2022 journal article
Investigating dielectric spectroscopy and soft sensing for nondestructive quality assessment of engineered tissues
BIOSENSORS & BIOELECTRONICS, 216.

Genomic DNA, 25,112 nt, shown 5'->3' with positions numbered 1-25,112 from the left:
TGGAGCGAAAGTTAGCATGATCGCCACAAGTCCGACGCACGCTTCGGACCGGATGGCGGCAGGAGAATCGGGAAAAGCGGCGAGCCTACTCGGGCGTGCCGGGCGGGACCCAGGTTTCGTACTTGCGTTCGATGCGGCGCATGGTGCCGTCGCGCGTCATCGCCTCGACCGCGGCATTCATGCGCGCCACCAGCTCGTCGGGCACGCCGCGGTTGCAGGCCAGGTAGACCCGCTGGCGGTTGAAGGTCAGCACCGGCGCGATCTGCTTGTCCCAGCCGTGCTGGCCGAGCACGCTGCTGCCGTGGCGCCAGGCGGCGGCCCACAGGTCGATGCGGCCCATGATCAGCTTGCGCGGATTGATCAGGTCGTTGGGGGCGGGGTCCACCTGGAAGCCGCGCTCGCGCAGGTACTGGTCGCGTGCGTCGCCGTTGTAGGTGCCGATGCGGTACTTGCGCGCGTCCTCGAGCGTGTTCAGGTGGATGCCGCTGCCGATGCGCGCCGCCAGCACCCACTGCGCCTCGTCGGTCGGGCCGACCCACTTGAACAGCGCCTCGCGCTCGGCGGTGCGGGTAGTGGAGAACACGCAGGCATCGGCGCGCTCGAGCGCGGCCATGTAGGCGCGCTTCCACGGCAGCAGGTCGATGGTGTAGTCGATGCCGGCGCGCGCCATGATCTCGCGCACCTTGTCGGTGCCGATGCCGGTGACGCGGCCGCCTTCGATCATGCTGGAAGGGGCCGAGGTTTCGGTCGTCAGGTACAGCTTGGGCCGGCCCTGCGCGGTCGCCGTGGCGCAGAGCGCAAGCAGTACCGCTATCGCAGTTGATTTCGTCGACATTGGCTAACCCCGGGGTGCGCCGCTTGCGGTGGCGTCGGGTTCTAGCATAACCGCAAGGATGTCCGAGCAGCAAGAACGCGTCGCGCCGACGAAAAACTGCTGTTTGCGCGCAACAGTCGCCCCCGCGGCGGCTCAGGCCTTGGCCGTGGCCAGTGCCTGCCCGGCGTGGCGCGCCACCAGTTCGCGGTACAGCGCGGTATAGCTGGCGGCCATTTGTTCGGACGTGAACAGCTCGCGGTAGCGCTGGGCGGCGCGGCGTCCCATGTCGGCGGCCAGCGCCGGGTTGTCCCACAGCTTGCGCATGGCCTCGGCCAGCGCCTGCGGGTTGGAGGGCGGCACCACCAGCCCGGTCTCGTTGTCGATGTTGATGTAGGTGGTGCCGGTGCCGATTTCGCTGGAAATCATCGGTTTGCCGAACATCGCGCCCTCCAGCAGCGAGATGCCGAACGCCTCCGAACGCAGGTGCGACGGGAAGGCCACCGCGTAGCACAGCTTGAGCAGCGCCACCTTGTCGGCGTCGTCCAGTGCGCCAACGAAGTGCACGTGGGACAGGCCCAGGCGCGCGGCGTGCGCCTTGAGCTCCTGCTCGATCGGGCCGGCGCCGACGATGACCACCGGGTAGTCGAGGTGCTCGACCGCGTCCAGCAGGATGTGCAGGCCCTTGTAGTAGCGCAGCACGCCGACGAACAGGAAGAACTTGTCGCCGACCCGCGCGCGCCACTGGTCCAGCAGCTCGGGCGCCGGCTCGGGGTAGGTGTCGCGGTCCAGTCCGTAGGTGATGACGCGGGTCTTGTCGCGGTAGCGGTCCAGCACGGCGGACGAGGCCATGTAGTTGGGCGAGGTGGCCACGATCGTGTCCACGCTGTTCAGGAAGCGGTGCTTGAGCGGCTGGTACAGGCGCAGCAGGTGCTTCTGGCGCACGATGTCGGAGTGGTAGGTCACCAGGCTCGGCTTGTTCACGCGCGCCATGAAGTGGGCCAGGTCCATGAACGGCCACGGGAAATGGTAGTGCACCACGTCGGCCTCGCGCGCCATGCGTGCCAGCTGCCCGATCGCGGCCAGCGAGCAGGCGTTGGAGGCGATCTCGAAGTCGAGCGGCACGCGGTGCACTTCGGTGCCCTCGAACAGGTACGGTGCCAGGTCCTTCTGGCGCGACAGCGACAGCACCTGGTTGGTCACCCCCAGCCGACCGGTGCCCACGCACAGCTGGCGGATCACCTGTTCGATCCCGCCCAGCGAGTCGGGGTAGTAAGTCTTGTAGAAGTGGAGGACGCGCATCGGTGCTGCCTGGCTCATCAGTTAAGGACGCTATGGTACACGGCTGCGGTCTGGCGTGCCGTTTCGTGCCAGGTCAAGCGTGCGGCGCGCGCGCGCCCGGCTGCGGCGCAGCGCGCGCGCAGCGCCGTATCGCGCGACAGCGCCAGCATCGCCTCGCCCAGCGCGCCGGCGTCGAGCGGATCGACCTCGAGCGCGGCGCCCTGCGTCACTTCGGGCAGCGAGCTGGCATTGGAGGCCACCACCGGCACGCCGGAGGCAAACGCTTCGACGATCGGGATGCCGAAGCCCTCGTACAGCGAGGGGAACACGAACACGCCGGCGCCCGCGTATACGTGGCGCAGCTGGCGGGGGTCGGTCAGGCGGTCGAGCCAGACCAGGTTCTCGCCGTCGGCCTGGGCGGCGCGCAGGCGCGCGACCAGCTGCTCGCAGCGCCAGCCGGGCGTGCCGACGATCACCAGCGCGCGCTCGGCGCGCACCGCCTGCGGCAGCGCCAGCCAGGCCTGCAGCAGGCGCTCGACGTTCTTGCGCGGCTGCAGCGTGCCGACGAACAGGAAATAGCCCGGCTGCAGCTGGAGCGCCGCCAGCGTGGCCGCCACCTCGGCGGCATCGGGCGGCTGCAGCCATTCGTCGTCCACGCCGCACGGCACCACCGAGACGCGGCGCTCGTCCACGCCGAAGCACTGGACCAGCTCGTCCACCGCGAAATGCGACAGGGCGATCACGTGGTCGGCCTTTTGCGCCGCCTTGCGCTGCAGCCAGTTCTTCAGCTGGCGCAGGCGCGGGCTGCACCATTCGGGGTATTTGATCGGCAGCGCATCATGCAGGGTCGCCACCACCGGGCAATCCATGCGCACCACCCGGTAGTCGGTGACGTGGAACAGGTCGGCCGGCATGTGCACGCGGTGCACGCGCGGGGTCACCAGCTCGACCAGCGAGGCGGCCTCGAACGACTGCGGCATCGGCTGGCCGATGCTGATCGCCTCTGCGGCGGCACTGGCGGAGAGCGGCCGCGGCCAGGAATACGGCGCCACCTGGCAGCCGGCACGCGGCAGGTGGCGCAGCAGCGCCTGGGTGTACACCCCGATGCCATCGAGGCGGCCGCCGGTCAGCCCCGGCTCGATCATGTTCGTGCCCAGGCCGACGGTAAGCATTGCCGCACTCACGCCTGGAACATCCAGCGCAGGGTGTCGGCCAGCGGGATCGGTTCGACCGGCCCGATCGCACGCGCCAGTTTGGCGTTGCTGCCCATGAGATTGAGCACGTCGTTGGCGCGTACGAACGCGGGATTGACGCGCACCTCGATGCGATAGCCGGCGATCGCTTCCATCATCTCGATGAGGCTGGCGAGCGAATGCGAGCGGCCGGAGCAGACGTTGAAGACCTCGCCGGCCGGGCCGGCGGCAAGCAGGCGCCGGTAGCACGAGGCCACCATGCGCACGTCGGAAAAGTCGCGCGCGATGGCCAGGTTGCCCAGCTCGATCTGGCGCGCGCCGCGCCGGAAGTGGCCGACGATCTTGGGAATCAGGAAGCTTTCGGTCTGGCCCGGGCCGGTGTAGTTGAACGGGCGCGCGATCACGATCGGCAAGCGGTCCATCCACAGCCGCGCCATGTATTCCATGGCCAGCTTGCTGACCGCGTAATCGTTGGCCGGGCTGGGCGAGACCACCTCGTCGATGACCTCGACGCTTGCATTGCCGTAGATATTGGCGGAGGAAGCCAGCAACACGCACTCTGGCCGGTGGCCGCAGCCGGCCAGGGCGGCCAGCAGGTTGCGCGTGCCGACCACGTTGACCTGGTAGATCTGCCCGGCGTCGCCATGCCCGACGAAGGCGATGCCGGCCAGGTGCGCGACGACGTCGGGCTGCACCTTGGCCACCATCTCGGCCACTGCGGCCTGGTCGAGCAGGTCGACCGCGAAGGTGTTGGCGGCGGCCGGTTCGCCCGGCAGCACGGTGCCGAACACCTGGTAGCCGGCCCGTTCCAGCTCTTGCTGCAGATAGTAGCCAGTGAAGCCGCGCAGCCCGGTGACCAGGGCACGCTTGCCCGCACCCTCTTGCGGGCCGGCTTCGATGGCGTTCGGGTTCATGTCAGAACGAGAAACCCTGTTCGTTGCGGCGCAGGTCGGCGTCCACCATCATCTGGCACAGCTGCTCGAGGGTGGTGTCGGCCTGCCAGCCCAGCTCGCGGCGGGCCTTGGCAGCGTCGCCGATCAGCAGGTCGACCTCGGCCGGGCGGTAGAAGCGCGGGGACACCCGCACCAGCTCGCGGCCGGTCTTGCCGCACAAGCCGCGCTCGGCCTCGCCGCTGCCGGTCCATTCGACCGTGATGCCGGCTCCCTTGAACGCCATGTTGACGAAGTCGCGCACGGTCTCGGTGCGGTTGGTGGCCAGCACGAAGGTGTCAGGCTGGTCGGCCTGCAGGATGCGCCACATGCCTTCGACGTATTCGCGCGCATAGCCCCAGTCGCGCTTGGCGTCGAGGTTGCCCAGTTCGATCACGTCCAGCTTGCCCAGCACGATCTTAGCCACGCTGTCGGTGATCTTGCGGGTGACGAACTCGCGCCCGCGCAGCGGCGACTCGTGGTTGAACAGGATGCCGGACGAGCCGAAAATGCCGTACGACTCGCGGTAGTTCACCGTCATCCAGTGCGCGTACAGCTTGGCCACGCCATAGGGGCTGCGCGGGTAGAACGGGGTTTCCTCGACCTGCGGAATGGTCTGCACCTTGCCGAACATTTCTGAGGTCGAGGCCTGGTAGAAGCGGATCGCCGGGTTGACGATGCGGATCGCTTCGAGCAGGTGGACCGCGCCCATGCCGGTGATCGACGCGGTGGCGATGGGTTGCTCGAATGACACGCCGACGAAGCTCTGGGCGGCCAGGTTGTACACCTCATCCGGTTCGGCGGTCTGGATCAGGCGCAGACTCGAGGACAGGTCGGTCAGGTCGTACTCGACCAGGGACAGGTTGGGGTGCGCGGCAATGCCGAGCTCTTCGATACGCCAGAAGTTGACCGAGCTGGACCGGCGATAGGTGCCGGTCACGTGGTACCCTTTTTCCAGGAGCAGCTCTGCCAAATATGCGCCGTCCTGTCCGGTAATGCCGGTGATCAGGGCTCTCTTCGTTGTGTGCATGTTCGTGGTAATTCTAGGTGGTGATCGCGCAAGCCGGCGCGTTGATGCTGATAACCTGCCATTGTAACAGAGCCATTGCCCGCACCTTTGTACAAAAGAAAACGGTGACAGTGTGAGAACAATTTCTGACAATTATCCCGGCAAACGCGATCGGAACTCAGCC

Non-destructive, inline quality monitoring techniques that can overcome the limitations of traditional, offline assays are essential to support the scale-up production of tissue engineered medical products (TEMP). In this work, we investigate a new soft-sensing approach with non-destructive dielectric spectroscopy (DS) that synergistically utilizes inline sensor data and predictive analytics to estimate unmeasured TEMP quality profiles. First, the performance of DS during the assessment of gelatin methacrylate (GelMA) constructs containing human adipose-derived stem cells was investigated in comparison to a traditional biochemical assay. The effects of two critical biofabrication parameters (photocrosslinking duration and volume of growth media) on a key scalar metric (Δϵ) were determined over 11 days of in vitro culture, where the metric was associated with the permittivity response of cells to alternating electric fields during DS and corresponding cellular metabolic activity. To enable accurate quality prediction while minimizing direct data collection to reduce the risk of cytotoxicity from prolonged exposure to the DS sensor electrodes and electric fields, we then developed a bilinear basis mixed model (BBMM) as a soft sensor. With comprehensive consideration of different variation sources, this model was designed to estimate missing permittivity profiles of constructs based on the measured DS dataset and biofabrication parameters. Results of benchmarking showed that BBMM outperformed state-of-the-art vector-prediction methods from literature in two different missing data estimation mechanisms. The high-accuracy BBMM provides a novel DS-driven soft sensing system as an inline monitoring tool suitable for scaled-up or scaled-out TEMP production systems.